Wednesday, September 30, 2020

Russian Governors Playing Increasing Role in Relations Between Moscow and Minsk, Mazur Says

Paul Goble

            Staunton, September 28 – At the end of Soviet times, Moscow encouraged contacts between the heads of republics and oblasts inside the Russian Federation with the leaders of federal units in neighboring countries of the socialist bloc as a way of promoting their integration.

            Now, with relatively little fanfare, Moscow is using the same technique in its evolving relationship with Belarus, with only one difference, the heads of Russian regions are dealing more frequently with the head of Belarus as a whole than their predecessors did in Soviet times, even as they continue to expand cross-border region to region links.

            Aleksey Mazur, the head of the analytic department of the Taiga news agency, calls attention to this development in an article entitled “The Byzantine Traditions of Russian Politics” in the course of which he suggests Russian governors are “suitable figures” for promoting the integration of Belarus and Russia (

            In September, Alyaksandr Lukashenka received two Russian governors from Siberia, Igor Kobzev of Irkutsk and Aleksandr Burkov of Omsk, even though in the preceding 12 months, the Belarusian leader had received only one Russian governor, including from oblasts closer to his own borders.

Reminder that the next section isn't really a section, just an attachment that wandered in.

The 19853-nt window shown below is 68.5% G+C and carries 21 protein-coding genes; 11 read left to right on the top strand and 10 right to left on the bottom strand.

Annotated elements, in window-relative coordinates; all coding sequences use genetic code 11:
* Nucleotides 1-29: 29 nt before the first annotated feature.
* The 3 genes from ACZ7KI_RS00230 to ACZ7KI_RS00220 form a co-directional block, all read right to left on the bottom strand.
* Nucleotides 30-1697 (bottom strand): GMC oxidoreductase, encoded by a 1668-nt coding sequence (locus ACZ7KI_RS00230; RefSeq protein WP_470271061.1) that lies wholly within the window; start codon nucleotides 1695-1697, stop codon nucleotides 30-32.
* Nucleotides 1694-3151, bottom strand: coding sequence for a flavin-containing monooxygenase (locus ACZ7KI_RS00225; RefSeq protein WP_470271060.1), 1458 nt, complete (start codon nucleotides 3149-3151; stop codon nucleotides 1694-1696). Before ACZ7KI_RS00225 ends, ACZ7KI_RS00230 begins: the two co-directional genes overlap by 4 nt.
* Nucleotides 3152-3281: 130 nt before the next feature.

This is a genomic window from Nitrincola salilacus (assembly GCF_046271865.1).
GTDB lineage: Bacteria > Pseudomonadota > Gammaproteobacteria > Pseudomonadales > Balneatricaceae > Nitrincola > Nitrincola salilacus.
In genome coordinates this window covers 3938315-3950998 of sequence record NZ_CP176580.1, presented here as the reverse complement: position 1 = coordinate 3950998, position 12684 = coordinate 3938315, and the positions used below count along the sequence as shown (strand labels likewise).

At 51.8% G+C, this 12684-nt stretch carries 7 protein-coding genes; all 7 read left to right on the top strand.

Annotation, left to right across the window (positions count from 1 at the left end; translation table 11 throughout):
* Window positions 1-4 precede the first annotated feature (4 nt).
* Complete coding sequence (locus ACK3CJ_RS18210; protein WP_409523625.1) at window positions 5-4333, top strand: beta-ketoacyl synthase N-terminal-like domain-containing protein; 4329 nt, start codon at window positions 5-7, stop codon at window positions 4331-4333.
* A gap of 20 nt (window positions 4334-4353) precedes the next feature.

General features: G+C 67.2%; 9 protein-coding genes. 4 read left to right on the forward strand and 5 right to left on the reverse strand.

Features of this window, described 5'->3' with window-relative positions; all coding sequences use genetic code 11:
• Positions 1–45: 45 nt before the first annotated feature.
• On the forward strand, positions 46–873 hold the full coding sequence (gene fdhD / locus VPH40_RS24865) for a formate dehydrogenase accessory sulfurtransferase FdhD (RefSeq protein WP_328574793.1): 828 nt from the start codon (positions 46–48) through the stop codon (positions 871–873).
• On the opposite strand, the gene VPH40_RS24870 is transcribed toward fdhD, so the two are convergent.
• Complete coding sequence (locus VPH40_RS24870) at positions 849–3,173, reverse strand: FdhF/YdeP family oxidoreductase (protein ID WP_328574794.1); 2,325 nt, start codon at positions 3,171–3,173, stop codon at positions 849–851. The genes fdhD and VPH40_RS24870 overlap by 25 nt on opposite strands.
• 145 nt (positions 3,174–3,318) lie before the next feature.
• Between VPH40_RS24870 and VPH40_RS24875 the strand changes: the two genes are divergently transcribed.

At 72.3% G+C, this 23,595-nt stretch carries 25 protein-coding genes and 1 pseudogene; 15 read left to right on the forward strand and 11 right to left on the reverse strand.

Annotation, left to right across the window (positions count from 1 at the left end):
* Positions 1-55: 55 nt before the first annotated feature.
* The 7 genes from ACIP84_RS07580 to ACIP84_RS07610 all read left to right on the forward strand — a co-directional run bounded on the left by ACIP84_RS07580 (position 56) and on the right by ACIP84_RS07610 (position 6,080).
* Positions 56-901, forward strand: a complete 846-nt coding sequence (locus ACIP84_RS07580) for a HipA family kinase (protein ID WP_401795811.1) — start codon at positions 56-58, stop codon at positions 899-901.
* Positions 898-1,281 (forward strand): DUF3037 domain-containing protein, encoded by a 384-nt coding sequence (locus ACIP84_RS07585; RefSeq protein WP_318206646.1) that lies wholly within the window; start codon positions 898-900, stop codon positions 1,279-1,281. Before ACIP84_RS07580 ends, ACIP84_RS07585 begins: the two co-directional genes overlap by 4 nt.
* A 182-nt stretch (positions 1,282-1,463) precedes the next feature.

These visits have passed under the radar screen of the Moscow media, but they have received extensive and upbeat coverage in the regional media the governors control. For examples in these two cases, see for Kobzev’s visits and for Burkov’s.

            According to Mazur, “the growing activity of ‘the interregional ties’ of Russia and Belarus may be a kind of ‘compensation’ for the loss of international links” on Belarus’ part and a desire by Moscow to promote connections without attracting the notice that the dispatch of senior Moscow officials to Minsk would.

            The appearance of governors from Siberia may also reflect the fact that the current Russian ambassador in Minsk, Dmitry Mezentsev, was once governor of Irkutsk. And because of his experience and as a result of the Soviet-era precedent, there is likely to be an increasing flow of such Russian officials to Belarus in the coming months. 

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